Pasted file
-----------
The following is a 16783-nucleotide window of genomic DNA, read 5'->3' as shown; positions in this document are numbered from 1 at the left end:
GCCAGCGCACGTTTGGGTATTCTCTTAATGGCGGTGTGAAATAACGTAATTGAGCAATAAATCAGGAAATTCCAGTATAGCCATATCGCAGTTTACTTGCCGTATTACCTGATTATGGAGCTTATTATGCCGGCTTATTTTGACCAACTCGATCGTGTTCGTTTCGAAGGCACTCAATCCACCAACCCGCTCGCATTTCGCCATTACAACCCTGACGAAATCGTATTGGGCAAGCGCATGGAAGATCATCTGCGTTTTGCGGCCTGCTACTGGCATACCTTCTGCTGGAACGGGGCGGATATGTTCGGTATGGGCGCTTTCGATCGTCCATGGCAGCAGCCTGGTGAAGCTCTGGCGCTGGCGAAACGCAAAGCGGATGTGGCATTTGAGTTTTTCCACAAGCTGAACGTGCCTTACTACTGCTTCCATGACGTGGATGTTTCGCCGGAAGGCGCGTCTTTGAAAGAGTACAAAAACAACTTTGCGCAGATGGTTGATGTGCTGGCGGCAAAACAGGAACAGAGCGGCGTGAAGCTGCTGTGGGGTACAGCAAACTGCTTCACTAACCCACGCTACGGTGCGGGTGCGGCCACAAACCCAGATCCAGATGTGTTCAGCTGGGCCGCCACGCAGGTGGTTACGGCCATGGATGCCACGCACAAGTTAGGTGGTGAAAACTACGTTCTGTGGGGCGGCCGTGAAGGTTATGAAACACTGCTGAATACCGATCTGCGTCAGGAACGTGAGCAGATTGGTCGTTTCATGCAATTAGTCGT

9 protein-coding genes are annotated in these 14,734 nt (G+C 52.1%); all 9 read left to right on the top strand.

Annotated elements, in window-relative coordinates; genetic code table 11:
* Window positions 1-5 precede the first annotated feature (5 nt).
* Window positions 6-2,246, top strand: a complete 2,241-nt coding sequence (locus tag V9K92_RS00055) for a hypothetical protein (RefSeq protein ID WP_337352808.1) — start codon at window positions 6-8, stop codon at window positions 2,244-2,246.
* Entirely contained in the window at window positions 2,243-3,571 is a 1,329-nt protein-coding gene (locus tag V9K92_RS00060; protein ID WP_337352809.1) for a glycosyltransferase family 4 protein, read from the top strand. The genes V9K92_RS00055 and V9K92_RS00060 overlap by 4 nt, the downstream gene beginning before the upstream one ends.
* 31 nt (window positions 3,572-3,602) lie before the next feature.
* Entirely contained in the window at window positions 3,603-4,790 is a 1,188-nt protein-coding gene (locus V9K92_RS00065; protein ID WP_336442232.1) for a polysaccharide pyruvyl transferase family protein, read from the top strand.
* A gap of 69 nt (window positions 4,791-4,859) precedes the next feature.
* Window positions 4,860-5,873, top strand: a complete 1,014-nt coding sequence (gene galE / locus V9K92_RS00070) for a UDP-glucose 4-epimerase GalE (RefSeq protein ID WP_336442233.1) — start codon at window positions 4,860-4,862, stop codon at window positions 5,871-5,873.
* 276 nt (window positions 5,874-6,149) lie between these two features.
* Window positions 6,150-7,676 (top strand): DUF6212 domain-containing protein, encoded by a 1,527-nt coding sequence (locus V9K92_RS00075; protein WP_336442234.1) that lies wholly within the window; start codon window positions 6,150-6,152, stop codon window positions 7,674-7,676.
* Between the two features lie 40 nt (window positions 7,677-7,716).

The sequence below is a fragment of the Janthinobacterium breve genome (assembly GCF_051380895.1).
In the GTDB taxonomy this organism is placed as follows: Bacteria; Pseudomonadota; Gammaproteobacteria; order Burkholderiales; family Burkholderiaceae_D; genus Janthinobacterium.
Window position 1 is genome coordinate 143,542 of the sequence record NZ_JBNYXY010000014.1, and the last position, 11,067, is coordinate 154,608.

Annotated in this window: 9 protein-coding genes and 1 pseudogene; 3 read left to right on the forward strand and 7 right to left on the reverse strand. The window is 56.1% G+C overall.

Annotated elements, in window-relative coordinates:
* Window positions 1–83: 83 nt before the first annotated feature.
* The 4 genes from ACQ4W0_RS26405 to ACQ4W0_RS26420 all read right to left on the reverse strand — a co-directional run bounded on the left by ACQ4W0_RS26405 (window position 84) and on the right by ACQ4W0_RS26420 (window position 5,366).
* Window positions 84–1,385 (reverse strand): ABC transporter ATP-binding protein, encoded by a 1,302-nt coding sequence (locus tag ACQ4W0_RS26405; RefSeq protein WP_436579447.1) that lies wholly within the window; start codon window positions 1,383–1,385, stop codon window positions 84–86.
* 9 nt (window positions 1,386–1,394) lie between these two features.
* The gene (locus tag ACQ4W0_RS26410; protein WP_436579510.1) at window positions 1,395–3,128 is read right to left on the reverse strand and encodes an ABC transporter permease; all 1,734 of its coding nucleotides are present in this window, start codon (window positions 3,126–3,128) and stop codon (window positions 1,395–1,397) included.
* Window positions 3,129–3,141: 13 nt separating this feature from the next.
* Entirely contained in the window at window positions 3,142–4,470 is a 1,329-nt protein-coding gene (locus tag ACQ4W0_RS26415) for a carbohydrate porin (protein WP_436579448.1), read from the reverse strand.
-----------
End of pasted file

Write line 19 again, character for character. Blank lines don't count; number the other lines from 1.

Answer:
Annotated elements, in window-relative coordinates: